Looking for a new hobby? Drumming is a great one to pick up. Compared to other musical instruments, drums are intuitive to use and less expensive to learn. And whether you’re playing with hand drums or a full, modern drum set, drumming comes with a wide range of benefits, including stress relief and improved grades. Here’s a list of reasons to learn how to play the drums to help you decide whether drumming is right for you.
It Has an Intriguing History
The oldest-known drums date back to 5500 B.C. Iconography from ancient Mesopotamian, Egyptian, Greek, and Roman cultures suggest that they used them in religious ceremonies and cultural gatherings. The drum, like many other instruments, has continued to evolve over time. Most of us see it as a fun recreational instrument, but for many cultures, especially different African and Native American cultures, the drum plays an important physical, emotional, and spiritual role. Learning about the history of drums and drumming is one thing, but playing it is another. By learning how to play the drums, you can immerse yourself in its rich history and open your mind to different cultures and styles of music.
Another reason to learn how to play the drums is that it can help with stress. For college students, stress can run rampant—drumming is a good way to relieve it. Playing the drums can alleviate feelings of frustration, disappointment, and stress. Like a “runner’s high,” playing the drums will release endorphins in your brain. These endorphins aren’t from listening to the music. They’re from the active performance of music. Drumming requires constant use of your arms, legs, and other core muscle groups. Instead of getting fit from jogging around campus, you can reap the mood-boosting and muscle-toning benefits of drumming.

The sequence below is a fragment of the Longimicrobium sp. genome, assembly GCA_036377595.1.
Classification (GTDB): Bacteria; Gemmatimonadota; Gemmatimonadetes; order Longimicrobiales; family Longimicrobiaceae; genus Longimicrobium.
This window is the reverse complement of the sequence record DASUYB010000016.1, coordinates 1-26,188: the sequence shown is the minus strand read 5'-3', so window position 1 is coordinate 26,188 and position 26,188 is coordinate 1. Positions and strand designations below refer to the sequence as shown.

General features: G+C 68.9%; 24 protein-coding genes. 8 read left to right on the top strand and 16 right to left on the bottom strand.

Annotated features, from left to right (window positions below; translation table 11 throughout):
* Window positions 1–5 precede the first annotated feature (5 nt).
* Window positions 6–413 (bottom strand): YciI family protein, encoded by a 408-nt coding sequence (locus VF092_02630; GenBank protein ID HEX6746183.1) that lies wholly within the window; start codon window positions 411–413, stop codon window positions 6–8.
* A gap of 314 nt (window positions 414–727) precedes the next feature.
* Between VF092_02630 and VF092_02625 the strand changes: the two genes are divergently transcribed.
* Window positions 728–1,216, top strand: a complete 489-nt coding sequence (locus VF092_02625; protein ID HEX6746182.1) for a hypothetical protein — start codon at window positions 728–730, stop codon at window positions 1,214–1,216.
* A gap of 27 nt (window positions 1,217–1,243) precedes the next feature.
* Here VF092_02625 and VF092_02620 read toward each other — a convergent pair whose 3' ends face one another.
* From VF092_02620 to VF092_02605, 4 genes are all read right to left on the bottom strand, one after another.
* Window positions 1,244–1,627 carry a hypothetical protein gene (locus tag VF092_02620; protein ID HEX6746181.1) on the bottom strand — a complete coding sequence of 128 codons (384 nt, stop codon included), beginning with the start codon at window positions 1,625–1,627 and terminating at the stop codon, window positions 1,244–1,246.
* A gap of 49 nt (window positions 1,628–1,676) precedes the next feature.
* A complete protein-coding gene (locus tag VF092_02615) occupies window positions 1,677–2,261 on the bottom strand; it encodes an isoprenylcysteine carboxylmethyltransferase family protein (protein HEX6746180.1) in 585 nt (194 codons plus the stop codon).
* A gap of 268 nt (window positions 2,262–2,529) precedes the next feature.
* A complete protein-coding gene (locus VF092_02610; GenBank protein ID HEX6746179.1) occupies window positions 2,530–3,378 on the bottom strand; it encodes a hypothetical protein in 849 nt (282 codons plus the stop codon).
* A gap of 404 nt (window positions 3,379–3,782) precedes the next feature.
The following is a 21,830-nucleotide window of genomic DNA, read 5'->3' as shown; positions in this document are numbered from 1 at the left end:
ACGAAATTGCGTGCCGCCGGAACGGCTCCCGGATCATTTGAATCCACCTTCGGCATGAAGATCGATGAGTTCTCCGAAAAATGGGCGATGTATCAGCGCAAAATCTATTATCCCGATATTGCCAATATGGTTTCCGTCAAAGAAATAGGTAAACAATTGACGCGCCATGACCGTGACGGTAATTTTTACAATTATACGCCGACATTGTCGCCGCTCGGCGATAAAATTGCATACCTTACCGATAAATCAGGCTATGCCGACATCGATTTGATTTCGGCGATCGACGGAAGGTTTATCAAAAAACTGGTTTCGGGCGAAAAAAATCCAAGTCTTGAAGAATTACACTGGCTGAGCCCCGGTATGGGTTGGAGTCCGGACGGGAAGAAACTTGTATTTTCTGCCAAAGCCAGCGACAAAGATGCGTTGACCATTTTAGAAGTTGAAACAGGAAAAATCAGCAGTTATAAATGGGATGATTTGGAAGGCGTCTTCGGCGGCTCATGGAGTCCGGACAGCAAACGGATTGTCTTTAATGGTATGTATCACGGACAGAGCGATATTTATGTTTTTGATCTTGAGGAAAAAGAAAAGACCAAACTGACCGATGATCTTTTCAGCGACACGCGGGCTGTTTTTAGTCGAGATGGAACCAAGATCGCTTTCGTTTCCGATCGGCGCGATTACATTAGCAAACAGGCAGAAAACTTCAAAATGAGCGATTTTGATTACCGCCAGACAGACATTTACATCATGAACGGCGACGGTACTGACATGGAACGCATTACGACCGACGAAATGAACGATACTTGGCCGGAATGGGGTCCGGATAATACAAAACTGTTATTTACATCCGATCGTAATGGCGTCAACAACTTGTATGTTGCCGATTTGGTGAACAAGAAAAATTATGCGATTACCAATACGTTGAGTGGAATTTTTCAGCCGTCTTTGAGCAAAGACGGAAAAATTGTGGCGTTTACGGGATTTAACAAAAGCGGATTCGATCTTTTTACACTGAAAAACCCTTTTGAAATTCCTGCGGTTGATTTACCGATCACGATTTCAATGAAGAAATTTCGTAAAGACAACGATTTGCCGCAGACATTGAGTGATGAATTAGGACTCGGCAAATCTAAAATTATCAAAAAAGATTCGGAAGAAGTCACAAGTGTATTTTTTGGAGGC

Increase Academic Performance
Are your grades slipping? Learning how to play the drum could benefit your academic performance, especially when it comes to subjects like English and math. Music can help you learn and memorize mathematic formulas and score higher on standardized tests. It requires you to apply logical thinking to solve problems—like how fast you need to beat the drum to achieve a certain tune, or how to match the timing on a certain song. This logical mindset can, in turn, help you solve mathematical problems. Drumming will also develop your ability to read emotional cues. This can help you identify certain character motives and thought processes, which is a useful skill to have when you’re taking an English or writing class.